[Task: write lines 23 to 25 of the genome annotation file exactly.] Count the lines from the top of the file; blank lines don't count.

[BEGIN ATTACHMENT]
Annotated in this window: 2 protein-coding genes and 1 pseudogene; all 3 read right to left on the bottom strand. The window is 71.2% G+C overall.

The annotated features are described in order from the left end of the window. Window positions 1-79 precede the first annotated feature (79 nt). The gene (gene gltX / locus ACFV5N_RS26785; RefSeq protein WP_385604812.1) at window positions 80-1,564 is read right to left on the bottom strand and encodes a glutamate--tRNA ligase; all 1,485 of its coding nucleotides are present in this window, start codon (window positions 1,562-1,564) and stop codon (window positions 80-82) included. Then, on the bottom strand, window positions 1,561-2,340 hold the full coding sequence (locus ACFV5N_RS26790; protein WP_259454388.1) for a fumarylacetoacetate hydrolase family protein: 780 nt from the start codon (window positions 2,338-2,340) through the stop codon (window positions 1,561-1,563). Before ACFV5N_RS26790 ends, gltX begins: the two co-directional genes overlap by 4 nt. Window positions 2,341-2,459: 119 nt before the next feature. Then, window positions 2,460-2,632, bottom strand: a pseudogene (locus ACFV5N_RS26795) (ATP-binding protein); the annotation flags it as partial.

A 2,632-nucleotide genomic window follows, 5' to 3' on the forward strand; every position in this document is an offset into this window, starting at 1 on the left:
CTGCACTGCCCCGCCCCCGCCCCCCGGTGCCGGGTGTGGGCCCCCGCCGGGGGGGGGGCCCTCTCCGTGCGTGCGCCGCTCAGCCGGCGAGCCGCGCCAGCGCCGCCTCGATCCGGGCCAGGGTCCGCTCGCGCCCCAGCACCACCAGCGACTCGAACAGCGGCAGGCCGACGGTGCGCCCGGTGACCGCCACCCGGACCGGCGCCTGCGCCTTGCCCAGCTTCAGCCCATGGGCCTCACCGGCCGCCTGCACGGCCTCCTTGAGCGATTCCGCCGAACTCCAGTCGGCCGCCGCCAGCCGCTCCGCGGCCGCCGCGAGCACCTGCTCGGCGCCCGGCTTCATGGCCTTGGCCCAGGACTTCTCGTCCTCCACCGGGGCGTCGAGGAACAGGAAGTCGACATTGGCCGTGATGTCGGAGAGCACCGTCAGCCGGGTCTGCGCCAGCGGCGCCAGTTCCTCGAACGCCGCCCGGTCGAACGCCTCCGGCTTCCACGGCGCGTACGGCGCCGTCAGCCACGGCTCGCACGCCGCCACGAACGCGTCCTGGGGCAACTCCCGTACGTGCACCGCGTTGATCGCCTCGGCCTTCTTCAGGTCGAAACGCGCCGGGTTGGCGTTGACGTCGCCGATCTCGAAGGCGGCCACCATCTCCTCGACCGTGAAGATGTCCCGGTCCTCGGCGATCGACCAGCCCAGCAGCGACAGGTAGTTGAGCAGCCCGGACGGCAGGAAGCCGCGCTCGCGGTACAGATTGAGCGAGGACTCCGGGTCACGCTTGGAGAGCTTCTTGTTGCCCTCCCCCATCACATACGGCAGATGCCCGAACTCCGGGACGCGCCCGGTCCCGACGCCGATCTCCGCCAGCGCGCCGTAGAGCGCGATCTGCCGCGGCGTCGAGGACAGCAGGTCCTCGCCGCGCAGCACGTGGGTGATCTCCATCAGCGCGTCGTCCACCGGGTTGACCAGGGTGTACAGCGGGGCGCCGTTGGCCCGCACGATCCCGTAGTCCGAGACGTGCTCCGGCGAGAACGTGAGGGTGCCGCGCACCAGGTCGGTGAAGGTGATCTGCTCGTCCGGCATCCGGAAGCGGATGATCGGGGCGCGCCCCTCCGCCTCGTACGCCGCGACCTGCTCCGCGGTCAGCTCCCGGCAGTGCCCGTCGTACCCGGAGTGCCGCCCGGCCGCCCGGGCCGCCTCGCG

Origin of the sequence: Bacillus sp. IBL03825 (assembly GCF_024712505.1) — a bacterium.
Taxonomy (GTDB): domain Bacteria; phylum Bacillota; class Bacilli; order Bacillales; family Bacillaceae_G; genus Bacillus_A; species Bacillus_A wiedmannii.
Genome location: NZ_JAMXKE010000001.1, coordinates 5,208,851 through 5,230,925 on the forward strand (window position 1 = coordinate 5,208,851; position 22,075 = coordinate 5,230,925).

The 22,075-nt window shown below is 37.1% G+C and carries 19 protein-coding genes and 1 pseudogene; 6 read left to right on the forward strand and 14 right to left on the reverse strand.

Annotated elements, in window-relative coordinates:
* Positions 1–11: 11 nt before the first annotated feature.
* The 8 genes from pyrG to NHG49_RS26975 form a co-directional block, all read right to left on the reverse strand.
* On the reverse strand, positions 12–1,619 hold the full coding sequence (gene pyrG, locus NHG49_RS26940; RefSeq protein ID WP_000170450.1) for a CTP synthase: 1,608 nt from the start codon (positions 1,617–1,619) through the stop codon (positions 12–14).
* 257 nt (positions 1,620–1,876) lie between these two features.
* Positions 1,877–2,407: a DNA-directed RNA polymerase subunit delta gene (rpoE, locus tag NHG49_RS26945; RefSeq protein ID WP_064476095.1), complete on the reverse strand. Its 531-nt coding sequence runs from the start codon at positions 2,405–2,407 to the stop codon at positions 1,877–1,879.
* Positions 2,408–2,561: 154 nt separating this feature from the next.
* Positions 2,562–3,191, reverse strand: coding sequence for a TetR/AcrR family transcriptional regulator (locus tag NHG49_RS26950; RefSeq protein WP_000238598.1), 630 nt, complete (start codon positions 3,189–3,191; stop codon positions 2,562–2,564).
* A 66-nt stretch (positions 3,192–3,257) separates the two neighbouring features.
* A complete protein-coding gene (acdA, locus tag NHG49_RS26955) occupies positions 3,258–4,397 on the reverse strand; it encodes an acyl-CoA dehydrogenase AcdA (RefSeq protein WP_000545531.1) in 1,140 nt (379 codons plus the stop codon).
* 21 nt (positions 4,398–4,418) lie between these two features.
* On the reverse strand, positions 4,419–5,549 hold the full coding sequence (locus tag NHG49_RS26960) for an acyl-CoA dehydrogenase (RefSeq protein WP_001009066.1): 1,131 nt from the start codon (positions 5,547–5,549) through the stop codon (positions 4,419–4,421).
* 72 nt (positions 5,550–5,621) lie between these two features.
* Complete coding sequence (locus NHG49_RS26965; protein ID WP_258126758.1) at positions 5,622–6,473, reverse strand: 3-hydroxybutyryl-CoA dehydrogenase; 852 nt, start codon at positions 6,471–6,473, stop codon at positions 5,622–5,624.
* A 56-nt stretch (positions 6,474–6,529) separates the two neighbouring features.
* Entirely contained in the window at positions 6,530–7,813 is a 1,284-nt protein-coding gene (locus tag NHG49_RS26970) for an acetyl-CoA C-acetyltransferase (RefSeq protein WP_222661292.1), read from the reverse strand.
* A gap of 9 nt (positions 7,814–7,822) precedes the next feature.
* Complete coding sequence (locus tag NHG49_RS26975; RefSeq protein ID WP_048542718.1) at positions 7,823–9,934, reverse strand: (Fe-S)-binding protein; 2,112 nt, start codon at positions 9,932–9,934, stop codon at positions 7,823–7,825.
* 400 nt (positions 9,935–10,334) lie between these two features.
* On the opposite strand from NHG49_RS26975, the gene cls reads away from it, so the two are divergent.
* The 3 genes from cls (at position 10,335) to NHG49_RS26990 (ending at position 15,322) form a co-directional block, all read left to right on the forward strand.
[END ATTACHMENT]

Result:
* A 56-nt stretch (positions 6,474–6,529) separates the two neighbouring features.
* Entirely contained in the window at positions 6,530–7,813 is a 1,284-nt protein-coding gene (locus tag NHG49_RS26970) for an acetyl-CoA C-acetyltransferase (RefSeq protein WP_222661292.1), read from the reverse strand.
* A gap of 9 nt (positions 7,814–7,822) precedes the next feature.